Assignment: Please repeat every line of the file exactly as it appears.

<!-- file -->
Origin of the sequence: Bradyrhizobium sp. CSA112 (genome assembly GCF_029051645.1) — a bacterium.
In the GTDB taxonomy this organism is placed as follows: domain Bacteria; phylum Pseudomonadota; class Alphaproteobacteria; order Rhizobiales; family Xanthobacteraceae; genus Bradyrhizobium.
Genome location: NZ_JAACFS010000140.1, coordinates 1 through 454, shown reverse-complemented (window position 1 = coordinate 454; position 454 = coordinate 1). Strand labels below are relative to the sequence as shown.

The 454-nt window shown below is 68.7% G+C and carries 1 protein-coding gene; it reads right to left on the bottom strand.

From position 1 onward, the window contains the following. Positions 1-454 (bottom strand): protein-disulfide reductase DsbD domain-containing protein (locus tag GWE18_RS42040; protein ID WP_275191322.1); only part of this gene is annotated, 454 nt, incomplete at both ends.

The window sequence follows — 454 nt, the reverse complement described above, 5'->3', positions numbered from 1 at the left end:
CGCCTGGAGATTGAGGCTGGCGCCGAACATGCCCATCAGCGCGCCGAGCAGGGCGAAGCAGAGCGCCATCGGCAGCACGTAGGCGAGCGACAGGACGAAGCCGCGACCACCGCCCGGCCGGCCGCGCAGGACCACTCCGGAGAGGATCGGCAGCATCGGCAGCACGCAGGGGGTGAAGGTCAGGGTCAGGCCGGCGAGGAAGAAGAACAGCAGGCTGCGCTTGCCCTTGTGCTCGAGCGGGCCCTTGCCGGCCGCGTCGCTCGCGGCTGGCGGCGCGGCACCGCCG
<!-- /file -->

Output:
Origin of the sequence: Bradyrhizobium sp. CSA112 (genome assembly GCF_029051645.1) — a bacterium.
In the GTDB taxonomy this organism is placed as follows: domain Bacteria; phylum Pseudomonadota; class Alphaproteobacteria; order Rhizobiales; family Xanthobacteraceae; genus Bradyrhizobium.
Genome location: NZ_JAACFS010000140.1, coordinates 1 through 454, shown reverse-complemented (window position 1 = coordinate 454; position 454 = coordinate 1). Strand labels below are relative to the sequence as shown.

The 454-nt window shown below is 68.7% G+C and carries 1 protein-coding gene; it reads right to left on the bottom strand.

From position 1 onward, the window contains the following. Positions 1-454 (bottom strand): protein-disulfide reductase DsbD domain-containing protein (locus tag GWE18_RS42040; protein ID WP_275191322.1); only part of this gene is annotated, 454 nt, incomplete at both ends.

The window sequence follows — 454 nt, the reverse complement described above, 5'->3', positions numbered from 1 at the left end:
CGCCTGGAGATTGAGGCTGGCGCCGAACATGCCCATCAGCGCGCCGAGCAGGGCGAAGCAGAGCGCCATCGGCAGCACGTAGGCGAGCGACAGGACGAAGCCGCGACCACCGCCCGGCCGGCCGCGCAGGACCACTCCGGAGAGGATCGGCAGCATCGGCAGCACGCAGGGGGTGAAGGTCAGGGTCAGGCCGGCGAGGAAGAAGAACAGCAGGCTGCGCTTGCCCTTGTGCTCGAGCGGGCCCTTGCCGGCCGCGTCGCTCGCGGCTGGCGGCGCGGCACCGCCG